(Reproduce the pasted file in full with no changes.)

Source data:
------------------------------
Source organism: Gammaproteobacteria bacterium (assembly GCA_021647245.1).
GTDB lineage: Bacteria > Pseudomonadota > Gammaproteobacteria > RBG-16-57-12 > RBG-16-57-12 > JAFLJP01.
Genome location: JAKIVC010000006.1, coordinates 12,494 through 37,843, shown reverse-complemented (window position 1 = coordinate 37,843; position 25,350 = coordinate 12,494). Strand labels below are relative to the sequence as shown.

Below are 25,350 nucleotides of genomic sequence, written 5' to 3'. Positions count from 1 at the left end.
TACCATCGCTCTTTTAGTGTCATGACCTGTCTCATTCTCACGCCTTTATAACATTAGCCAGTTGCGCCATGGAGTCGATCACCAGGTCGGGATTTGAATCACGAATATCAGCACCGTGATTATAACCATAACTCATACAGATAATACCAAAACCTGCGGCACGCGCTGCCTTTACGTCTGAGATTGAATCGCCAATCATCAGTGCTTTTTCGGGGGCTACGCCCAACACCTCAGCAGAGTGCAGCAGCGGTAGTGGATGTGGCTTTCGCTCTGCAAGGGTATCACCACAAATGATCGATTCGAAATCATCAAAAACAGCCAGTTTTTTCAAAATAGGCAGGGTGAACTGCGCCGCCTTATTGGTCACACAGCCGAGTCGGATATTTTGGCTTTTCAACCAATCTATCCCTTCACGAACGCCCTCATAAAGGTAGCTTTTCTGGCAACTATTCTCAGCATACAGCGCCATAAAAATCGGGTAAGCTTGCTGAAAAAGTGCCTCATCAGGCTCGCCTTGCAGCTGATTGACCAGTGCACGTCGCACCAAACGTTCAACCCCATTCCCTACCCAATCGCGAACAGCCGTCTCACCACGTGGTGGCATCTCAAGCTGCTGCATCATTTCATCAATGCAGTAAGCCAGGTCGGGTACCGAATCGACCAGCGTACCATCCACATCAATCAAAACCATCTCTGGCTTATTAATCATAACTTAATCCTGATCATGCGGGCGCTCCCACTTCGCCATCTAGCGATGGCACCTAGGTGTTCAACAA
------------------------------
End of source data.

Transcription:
Source organism: Gammaproteobacteria bacterium (assembly GCA_021647245.1).
GTDB lineage: Bacteria > Pseudomonadota > Gammaproteobacteria > RBG-16-57-12 > RBG-16-57-12 > JAFLJP01.
Genome location: JAKIVC010000006.1, coordinates 12,494 through 37,843, shown reverse-complemented (window position 1 = coordinate 37,843; position 25,350 = coordinate 12,494). Strand labels below are relative to the sequence as shown.

Below are 25,350 nucleotides of genomic sequence, written 5' to 3'. Positions count from 1 at the left end.
TACCATCGCTCTTTTAGTGTCATGACCTGTCTCATTCTCACGCCTTTATAACATTAGCCAGTTGCGCCATGGAGTCGATCACCAGGTCGGGATTTGAATCACGAATATCAGCACCGTGATTATAACCATAACTCATACAGATAATACCAAAACCTGCGGCACGCGCTGCCTTTACGTCTGAGATTGAATCGCCAATCATCAGTGCTTTTTCGGGGGCTACGCCCAACACCTCAGCAGAGTGCAGCAGCGGTAGTGGATGTGGCTTTCGCTCTGCAAGGGTATCACCACAAATGATCGATTCGAAATCATCAAAAACAGCCAGTTTTTTCAAAATAGGCAGGGTGAACTGCGCCGCCTTATTGGTCACACAGCCGAGTCGGATATTTTGGCTTTTCAACCAATCTATCCCTTCACGAACGCCCTCATAAAGGTAGCTTTTCTGGCAACTATTCTCAGCATACAGCGCCATAAAAATCGGGTAAGCTTGCTGAAAAAGTGCCTCATCAGGCTCGCCTTGCAGCTGATTGACCAGTGCACGTCGCACCAAACGTTCAACCCCATTCCCTACCCAATCGCGAACAGCCGTCTCACCACGTGGTGGCATCTCAAGCTGCTGCATCATTTCATCAATGCAGTAAGCCAGGTCGGGTACCGAATCGACCAGCGTACCATCCACATCAATCAAAACCATCTCTGGCTTATTAATCATAACTTAATCCTGATCATGCGGGCGCTCCCACTTCGCCATCTAGCGATGGCACCTAGGTGTTCAACAA